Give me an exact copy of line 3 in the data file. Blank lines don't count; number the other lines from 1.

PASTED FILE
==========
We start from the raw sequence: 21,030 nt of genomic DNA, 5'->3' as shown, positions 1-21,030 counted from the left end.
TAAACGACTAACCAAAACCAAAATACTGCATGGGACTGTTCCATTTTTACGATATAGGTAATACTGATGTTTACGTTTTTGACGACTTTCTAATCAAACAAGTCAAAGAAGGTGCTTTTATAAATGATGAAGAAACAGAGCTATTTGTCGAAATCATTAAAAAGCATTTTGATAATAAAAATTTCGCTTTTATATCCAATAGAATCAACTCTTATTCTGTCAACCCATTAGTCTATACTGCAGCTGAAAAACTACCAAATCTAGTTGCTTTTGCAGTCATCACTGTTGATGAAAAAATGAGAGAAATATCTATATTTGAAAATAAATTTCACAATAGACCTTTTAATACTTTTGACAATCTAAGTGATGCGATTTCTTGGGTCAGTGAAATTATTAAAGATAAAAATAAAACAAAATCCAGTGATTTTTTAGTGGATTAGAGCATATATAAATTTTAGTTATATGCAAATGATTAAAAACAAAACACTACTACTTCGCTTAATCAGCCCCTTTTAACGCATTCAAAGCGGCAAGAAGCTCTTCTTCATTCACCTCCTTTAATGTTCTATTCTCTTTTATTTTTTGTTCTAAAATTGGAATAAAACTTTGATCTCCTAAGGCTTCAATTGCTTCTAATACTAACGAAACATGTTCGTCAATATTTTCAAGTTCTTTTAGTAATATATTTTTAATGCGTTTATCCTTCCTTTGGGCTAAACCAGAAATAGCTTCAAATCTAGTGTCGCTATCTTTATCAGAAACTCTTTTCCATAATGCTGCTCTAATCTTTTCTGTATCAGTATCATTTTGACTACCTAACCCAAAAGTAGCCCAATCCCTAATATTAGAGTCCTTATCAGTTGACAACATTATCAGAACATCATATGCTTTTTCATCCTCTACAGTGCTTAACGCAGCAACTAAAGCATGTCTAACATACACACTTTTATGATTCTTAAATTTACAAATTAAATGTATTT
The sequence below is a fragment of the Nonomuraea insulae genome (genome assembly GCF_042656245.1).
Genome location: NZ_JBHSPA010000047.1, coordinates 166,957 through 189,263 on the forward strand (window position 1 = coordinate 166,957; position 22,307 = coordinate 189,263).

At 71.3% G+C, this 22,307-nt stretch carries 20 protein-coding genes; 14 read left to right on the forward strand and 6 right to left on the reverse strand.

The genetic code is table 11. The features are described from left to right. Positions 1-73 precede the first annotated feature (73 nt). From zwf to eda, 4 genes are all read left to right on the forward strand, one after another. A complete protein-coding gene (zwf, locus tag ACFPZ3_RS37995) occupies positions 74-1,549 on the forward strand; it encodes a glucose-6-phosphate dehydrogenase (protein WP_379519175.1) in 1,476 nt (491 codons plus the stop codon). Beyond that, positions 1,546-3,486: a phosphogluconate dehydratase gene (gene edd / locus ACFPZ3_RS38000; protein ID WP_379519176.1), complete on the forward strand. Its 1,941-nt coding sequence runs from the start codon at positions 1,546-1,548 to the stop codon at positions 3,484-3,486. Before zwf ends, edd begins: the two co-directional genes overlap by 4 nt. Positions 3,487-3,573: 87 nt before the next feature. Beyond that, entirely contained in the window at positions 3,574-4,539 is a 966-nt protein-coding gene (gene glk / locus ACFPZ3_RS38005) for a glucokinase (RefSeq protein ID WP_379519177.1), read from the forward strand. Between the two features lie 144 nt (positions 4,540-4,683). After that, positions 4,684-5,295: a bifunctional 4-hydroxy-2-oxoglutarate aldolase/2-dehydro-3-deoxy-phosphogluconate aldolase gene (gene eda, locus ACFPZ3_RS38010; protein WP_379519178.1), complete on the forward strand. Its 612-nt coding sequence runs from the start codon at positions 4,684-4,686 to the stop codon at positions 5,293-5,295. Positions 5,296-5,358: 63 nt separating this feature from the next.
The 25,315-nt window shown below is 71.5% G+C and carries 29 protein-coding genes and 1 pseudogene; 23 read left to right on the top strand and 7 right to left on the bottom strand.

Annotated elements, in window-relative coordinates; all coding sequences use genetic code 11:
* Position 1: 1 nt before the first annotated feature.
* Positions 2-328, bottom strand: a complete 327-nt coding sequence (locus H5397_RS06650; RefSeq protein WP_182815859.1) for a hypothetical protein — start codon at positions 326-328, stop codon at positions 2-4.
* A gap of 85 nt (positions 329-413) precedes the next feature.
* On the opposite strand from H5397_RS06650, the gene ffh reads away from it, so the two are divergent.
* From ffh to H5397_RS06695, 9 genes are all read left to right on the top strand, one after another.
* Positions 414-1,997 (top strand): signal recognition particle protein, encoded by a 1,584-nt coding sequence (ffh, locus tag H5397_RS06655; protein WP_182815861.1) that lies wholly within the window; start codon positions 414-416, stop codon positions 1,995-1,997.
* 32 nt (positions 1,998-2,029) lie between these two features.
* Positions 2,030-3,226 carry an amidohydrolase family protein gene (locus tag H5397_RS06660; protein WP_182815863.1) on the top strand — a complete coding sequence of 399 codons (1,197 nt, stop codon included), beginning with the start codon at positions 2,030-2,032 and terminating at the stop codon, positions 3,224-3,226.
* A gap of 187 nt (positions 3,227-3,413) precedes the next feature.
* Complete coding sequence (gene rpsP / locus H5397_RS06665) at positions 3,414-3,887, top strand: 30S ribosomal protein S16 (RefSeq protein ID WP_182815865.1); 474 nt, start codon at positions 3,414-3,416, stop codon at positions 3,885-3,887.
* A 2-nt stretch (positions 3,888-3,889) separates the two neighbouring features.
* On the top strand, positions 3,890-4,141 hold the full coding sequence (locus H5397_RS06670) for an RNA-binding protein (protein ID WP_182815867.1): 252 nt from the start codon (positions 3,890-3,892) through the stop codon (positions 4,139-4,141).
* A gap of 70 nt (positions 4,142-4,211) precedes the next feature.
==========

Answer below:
The sequence below is a fragment of the Nonomuraea insulae genome (genome assembly GCF_042656245.1).